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    (Original post by techfan42)
    I'm currently looking at universities for applications in October, and wanted to ask any practicing muslims who have experienced university, how they cope with the lifestyle of drinking, parties, etc without getting influenced or pressured?
    Muslim societies seem to thrive a lot on campuses reaching out to convert people and force their culture on others so I wouldn't worry about it too much.
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    (Original post by Adzkii786)
    One of my friends had told me this, and it gets you thinking:
    There is no explicit reference that says Alcohol is Haram, its been "haram" because Scholar quranic interpreations have said so. Intoxicants and gambling, (dedication of) stones, and (divination by) arrows, are an abomination of Satan's handiwork. - but so is tobacco, and so many muslim men don't see tobacco as haram when it causes lung cancer. And alcohol may be an intoxicant but it isn't mentioned here and it doesn't say its haram but discouraged.
    Tobacco is makruh not haraam. Sorry but you ain't gonna get your way through fooling others to drink. And it is haraam. Also your friend isn't a scholar, so his opinion holds no value.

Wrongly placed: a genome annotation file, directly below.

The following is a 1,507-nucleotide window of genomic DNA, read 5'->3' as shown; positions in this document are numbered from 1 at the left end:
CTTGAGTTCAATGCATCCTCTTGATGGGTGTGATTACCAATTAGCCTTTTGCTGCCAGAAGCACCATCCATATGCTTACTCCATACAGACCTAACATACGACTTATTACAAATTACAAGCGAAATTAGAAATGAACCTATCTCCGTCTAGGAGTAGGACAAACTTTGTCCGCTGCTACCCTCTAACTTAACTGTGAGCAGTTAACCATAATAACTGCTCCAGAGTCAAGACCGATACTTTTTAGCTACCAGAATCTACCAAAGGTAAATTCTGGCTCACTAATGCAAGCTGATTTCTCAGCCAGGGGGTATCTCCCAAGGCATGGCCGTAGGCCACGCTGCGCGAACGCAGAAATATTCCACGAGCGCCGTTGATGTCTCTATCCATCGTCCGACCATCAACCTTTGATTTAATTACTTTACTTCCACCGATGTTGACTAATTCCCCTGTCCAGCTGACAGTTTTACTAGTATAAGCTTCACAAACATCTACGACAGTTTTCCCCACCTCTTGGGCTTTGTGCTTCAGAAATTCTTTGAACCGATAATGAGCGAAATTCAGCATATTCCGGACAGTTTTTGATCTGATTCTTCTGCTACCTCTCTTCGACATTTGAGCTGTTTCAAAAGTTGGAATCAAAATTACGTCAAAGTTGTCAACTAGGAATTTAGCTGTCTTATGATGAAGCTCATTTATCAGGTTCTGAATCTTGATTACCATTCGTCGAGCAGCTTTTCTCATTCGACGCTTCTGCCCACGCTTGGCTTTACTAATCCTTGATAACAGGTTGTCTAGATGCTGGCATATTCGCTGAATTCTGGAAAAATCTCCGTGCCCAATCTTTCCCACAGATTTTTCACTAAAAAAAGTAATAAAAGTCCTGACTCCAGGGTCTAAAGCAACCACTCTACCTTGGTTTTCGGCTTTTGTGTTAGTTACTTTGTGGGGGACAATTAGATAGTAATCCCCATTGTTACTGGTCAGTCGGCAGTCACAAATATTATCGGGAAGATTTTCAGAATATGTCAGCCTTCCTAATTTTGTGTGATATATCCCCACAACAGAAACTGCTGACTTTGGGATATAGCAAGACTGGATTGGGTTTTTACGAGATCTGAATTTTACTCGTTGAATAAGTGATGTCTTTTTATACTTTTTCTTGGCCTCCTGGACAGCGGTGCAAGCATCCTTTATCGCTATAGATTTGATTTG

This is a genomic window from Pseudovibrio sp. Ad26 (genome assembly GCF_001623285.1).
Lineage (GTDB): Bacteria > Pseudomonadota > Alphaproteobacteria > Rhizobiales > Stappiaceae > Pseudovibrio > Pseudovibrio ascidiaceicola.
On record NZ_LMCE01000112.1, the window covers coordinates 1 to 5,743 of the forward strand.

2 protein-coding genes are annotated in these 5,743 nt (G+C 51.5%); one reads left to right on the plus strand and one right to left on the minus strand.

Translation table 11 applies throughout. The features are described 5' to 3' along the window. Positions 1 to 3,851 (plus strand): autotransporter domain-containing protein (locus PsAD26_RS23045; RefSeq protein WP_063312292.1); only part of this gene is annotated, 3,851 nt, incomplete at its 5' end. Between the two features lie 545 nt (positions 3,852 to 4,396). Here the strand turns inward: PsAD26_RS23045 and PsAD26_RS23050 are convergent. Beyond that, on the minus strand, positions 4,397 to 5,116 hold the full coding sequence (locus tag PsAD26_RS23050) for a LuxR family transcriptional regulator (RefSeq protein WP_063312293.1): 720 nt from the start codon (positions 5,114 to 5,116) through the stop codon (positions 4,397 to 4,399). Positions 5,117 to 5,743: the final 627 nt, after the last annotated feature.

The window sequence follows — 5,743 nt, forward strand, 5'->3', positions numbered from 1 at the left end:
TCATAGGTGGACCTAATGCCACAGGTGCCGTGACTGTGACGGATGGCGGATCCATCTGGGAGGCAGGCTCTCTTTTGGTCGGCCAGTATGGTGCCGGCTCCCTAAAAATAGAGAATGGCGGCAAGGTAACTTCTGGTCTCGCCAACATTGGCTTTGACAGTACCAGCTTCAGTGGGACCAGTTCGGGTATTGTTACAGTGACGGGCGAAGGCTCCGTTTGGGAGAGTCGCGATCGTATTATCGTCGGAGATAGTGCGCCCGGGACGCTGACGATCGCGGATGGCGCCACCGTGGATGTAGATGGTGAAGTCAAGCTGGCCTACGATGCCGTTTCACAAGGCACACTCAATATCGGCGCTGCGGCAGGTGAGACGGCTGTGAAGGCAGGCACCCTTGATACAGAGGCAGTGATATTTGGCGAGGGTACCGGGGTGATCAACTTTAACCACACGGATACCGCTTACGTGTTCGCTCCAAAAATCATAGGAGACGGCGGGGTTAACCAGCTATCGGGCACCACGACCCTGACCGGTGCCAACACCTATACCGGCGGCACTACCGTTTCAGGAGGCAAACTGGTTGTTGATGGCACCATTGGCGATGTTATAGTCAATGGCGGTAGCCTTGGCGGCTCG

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    (Original post by Jazzy Foot)
    Muslim societies seem to thrive a lot on campuses reaching out to convert people and force their culture on others so I wouldn't worry about it too much.
    I'm sure that is not what the Islamic Societies aim to do. But do carry on spouting false info around.

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    (Original post by Leukocyte)
    I'm sure that is not what the Islamic Societies aim to do. But do carry on spouting false info around.

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    If you say so.
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    (Original post by techfan42)
    I'm currently looking at universities for applications in October, and wanted to ask any practicing muslims who have experienced university, how they cope with the lifestyle of drinking, parties, etc without getting influenced or pressured?
    Will you be living at uni or commuting from home?

    The main thing is to stand your ground, no doubt people will ask you to go to out but you can always politely decline any offers to go out drinking. Also, there'll be plenty of events held by your SU that don't revolve around drinking where'll you'll be able to make friends.

    I didn't attend any events during freshers week and I've still enjoyed my time at uni. I have a group of friends from different religions and some who are agnostic and some of them do go out drinking and clubbing. But that's not a problem for me because when we go out we go to the cinema/out to eat. No one has said anything bad to me about my religious views at all.